Pentagon official: the United States could conduct nuclear tests “in a matter of months” – World Affairs


“If there was an order from the president to test the system, either for a technical or geopolitical problem, I think it will happen relatively quickly,” said Pentagon official Drew Walter, who is deputy deputy secretary of defense for nuclear issues, in reference to the country’s technical readiness to perform an underground nuclear test.

During his speech at an event at the Mitchell Institute, Walter noted that the nuclear test could be performed with limited previous reviews “within months, probably not years”, although he added that a full diagnosis of all details of the test it could take years for the amount of data involved, reports the Defense One portal quoting his words.

The official added that the National Nuclear Safety Administration, of the Department of Energy, “has an obligation to maintain the ability to resume testing within certain periods” and agency officials “retain the ability to perform all that underground work “in the sense that they have a suitable place for an underground nuclear test.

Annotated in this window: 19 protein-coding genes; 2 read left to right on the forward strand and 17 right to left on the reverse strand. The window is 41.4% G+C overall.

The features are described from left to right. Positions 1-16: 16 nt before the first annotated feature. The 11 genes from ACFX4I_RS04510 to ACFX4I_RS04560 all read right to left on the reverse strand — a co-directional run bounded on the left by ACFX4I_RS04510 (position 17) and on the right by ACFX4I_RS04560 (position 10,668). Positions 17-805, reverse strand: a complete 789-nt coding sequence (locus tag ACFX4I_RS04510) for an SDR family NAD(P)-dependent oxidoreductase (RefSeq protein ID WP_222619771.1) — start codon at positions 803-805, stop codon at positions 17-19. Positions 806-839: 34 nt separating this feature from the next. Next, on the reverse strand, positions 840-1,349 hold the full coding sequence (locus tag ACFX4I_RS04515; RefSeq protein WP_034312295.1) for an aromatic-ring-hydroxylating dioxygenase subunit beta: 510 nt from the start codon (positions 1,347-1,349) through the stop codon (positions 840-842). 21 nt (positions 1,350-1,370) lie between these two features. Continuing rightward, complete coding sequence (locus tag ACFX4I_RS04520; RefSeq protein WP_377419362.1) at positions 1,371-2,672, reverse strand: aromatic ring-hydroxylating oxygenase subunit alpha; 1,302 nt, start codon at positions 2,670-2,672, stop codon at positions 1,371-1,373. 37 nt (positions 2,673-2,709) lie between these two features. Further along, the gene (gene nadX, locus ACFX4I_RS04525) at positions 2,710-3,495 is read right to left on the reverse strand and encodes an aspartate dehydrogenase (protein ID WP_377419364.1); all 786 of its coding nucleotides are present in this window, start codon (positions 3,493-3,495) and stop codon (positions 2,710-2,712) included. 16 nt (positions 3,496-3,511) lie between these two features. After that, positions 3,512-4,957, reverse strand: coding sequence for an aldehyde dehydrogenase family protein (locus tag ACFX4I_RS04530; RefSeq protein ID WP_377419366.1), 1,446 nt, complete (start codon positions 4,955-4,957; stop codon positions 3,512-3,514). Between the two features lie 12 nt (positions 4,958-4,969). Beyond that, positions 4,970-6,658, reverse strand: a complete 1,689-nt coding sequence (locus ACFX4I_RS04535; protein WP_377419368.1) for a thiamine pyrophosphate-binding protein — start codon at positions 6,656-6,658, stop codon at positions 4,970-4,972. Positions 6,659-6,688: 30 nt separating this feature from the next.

The United States of America has not conducted nuclear tests since 1992. Last week the Washington Post reported, citing anonymous sources, that Donald Trump’s government raised the possibility of conducting a nuclear test and the matter was posed on May 15th. during a meeting of senior officials from the main national security agencies.

US accusations against Russia and China

The U.S. State Department accused Moscow and Beijing in an April report of conducting nuclear tests. “The United States believes that Russia has conducted experiments with nuclear weapons that have created a nuclear performance and do not meet the American” zero performance “standard,” they said in the report, where zero performance means the absence of an explosive chain reaction. like that generated by the detonation of a nuclear warhead.
China’s “high level of activity” at a nuclear test site, meanwhile, has raised suspicions from US officials, fueled by a lack of transparency, and raises concerns about its adherence to the “zero performance” standard “.

The Russian authorities denied the data presented in the U.S. State Department report, said they had not violated nuclear test commitments or moratorium and defined the charges against it as disinformation. For its part, China continues to recall that “the ban on nuclear tests has become an international norm.”

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